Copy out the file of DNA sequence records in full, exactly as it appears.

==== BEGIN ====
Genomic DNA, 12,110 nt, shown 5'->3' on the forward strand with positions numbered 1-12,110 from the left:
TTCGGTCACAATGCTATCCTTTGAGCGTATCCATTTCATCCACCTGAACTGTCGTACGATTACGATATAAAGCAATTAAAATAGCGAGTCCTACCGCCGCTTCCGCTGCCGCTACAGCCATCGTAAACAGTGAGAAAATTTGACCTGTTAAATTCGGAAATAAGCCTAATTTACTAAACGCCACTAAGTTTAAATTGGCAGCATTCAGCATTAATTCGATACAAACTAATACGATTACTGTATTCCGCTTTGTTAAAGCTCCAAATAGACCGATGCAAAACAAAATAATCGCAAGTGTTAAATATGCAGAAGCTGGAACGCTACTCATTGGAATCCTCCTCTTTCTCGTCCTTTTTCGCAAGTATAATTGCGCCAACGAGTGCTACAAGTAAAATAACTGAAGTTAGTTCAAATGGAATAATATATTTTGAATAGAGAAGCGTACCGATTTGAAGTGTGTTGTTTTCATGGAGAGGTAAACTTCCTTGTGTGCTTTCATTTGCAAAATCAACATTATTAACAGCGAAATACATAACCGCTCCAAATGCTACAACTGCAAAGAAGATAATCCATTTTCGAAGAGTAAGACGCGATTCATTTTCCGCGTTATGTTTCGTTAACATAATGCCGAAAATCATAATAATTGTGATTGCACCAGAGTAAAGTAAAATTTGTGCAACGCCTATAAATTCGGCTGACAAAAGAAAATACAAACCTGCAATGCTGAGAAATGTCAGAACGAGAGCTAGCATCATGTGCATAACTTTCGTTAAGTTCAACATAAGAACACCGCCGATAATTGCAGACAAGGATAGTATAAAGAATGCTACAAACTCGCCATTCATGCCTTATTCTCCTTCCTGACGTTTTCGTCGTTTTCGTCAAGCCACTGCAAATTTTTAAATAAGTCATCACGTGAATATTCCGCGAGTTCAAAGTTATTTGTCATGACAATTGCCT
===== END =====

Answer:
Genomic DNA, 12,110 nt, shown 5'->3' on the forward strand with positions numbered 1-12,110 from the left:
TTCGGTCACAATGCTATCCTTTGAGCGTATCCATTTCATCCACCTGAACTGTCGTACGATTACGATATAAAGCAATTAAAATAGCGAGTCCTACCGCCGCTTCCGCTGCCGCTACAGCCATCGTAAACAGTGAGAAAATTTGACCTGTTAAATTCGGAAATAAGCCTAATTTACTAAACGCCACTAAGTTTAAATTGGCAGCATTCAGCATTAATTCGATACAAACTAATACGATTACTGTATTCCGCTTTGTTAAAGCTCCAAATAGACCGATGCAAAACAAAATAATCGCAAGTGTTAAATATGCAGAAGCTGGAACGCTACTCATTGGAATCCTCCTCTTTCTCGTCCTTTTTCGCAAGTATAATTGCGCCAACGAGTGCTACAAGTAAAATAACTGAAGTTAGTTCAAATGGAATAATATATTTTGAATAGAGAAGCGTACCGATTTGAAGTGTGTTGTTTTCATGGAGAGGTAAACTTCCTTGTGTGCTTTCATTTGCAAAATCAACATTATTAACAGCGAAATACATAACCGCTCCAAATGCTACAACTGCAAAGAAGATAATCCATTTTCGAAGAGTAAGACGCGATTCATTTTCCGCGTTATGTTTCGTTAACATAATGCCGAAAATCATAATAATTGTGATTGCACCAGAGTAAAGTAAAATTTGTGCAACGCCTATAAATTCGGCTGACAAAAGAAAATACAAACCTGCAATGCTGAGAAATGTCAGAACGAGAGCTAGCATCATGTGCATAACTTTCGTTAAGTTCAACATAAGAACACCGCCGATAATTGCAGACAAGGATAGTATAAAGAATGCTACAAACTCGCCATTCATGCCTTATTCTCCTTCCTGACGTTTTCGTCGTTTTCGTCAAGCCACTGCAAATTTTTAAATAAGTCATCACGTGAATATTCCGCGAGTTCAAAGTTATTTGTCATGACAATTGCCT